The Week in Cleantech (Sep. 30 to Oct. 6) - A Good Week for EE, A Bad One for Biofuels
On Sunday, Sebastian Blanco at AutoBlog Green informed us that European biodiesel producers were intent on stopping the "US biofuel invasion". I have long argued that the drive to ramp up biofuel production in the US was more about placating the farming lobby than it was about global warming or weaning America off foreign oil. It follows, then, that just like agriculture, generous biofuel subsidies are going to lead to frictions in the international trading system. The same is true, by the way, for Europe. To be continued...
On Monday, Eli Hoffman at Seeking Alpha reported that the end of the ethanol boom could be in sight. Call this a bad week for US biofuels investors. Those with a subscription to the WSJ can read more about this here.
On Tuesday, David Ehrlich at Inside Greentech (now part of the Cleantech Group) informed us that Comverge (NASDAQ:COMV) had acquired Public Energy Solutions. Consolidation is looming upon the cleantech industry, and I am happy to see that at least some of it is being driven by pure-plays. Energy Efficiency holds a lot of potential and Comverge is definitely a firm to keep an eye on. EnerNOC (NASDAQ:ENOC), Comverge's competitor, also got busy last week.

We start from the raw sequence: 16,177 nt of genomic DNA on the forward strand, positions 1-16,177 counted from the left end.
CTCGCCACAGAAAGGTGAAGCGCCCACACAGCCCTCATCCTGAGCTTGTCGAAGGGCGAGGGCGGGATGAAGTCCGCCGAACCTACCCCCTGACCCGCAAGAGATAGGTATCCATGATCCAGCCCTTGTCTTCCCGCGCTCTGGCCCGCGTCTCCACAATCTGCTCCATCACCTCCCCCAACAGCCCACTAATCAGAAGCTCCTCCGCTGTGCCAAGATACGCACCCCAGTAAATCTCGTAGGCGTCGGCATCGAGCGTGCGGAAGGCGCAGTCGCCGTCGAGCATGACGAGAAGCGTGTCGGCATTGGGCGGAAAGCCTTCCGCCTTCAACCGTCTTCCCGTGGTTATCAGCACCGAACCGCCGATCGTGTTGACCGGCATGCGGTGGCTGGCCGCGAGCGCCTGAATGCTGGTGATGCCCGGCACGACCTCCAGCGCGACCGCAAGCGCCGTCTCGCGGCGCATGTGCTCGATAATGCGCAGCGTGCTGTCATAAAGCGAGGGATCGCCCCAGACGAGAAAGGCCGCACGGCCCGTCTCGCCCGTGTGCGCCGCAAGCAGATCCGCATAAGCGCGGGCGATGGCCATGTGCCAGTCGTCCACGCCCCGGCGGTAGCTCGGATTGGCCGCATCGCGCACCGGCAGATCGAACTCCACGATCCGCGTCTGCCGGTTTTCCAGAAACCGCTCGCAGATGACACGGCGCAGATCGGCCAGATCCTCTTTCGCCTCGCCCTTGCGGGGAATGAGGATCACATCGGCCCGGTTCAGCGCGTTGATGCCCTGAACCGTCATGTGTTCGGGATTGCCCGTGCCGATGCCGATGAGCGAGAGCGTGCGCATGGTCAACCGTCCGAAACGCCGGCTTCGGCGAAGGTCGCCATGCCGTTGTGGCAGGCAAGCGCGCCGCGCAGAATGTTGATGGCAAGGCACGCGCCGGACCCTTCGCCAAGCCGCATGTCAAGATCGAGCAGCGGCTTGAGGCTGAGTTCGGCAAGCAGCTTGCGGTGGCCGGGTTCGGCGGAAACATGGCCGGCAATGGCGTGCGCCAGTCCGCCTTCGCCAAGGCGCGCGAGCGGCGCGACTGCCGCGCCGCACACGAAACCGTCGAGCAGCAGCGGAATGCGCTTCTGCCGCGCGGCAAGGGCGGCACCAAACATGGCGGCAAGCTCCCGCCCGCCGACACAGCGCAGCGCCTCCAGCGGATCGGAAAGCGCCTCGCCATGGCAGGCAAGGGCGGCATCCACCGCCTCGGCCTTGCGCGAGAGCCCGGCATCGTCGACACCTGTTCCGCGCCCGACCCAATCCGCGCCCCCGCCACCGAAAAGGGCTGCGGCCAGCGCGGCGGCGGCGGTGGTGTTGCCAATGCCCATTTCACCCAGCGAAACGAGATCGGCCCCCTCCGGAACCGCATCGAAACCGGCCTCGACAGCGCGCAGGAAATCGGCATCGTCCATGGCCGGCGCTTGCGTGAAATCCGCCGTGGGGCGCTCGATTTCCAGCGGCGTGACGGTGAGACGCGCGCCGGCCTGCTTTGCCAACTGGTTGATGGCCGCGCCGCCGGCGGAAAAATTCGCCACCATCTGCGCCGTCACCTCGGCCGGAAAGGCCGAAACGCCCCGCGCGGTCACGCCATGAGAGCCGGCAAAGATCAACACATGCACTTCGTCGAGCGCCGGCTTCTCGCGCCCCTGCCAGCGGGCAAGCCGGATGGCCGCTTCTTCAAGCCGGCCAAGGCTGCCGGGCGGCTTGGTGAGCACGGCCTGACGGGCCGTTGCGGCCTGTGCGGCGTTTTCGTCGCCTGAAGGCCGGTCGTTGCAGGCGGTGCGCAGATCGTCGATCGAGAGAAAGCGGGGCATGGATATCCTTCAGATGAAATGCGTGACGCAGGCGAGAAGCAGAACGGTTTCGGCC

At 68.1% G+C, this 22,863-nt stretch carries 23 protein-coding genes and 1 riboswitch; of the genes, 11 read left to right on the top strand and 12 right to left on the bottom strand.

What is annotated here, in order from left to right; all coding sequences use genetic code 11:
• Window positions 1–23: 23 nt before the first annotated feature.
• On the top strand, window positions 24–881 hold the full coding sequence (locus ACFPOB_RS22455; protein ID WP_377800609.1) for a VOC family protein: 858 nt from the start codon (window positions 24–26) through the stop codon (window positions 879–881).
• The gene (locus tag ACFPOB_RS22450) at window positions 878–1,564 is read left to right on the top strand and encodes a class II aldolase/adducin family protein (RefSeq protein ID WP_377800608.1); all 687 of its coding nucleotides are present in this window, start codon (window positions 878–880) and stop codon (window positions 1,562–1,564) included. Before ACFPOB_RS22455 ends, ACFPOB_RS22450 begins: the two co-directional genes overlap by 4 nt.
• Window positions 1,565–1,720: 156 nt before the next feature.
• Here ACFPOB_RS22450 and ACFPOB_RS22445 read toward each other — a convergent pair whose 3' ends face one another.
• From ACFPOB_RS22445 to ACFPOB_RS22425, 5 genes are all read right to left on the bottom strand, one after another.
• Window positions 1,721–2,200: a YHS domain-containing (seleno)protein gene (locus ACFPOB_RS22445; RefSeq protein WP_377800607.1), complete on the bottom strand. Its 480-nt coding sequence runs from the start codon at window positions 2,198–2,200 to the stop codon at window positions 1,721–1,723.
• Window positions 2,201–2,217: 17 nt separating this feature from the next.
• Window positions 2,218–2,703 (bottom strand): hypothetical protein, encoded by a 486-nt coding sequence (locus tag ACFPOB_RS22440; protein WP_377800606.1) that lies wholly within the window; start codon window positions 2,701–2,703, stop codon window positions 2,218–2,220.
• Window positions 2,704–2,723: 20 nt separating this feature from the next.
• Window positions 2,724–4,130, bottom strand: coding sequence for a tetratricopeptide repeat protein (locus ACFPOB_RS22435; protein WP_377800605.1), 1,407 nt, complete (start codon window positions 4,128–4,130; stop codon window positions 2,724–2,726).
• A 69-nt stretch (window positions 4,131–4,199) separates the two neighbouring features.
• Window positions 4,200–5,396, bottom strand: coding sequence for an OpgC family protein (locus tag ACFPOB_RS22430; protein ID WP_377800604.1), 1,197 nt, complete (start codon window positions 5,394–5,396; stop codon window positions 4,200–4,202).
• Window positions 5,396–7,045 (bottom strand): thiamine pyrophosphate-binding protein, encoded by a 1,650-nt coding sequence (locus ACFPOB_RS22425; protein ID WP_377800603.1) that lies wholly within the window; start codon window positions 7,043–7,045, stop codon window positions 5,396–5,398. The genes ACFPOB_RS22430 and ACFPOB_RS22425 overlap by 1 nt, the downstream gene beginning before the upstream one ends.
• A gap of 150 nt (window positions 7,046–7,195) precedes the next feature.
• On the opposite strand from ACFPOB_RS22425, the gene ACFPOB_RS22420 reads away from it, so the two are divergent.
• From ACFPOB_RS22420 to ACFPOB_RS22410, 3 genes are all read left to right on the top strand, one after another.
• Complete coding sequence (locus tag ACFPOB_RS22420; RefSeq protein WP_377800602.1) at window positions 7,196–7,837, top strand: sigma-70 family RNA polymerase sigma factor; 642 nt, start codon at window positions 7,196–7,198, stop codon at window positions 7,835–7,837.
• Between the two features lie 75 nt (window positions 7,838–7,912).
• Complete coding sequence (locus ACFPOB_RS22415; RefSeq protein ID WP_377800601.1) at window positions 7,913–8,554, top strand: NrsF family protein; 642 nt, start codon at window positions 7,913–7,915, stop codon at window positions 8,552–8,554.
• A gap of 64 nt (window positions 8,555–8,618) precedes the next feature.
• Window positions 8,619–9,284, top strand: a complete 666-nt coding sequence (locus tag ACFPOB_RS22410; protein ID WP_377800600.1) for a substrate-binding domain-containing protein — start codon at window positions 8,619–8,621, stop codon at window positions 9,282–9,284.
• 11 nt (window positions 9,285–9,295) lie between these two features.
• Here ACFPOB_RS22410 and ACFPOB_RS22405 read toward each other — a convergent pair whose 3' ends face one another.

On Wednesday, EERE News reported on plans by eight utilities to boost their investments in energy efficiency over the coming years. See story immediately above for my thoughts on this space.
On Thursday, Tom Lydon at Seeking Alpha argued that green ETFs were growing strong. Although I currently have no exposure to them, I am a big fan of ETFs as a cheap and convenient way for investors to play certainly themes like cleantech or global warming. The proliferation of cleantech ETFs over the past 12 months provides investors with ample choice as well as the ability to focus on sub-themes (e.g. North American alternative energy).
On Friday, Jim Fraser at The Energy Blog told us that TECO was canceling a planned IGCC power plant because of uncertainty around carbon capture regulation. This piece of news is certainly reminiscent of the recent decision by TXU's new owners to cancel the construction of several coal-fired plants in Texas. While this seems to support mine and others' belief that there are material risks on the regulatory horizon for power gen firms with large exposure to coal, I view the current lack of clear policy direction as negative for everyone. It appears to me as though most companies and investors are now ready to move on this, but are finding themselves waiting for the Federal government to make up its mind. Sounds familiar?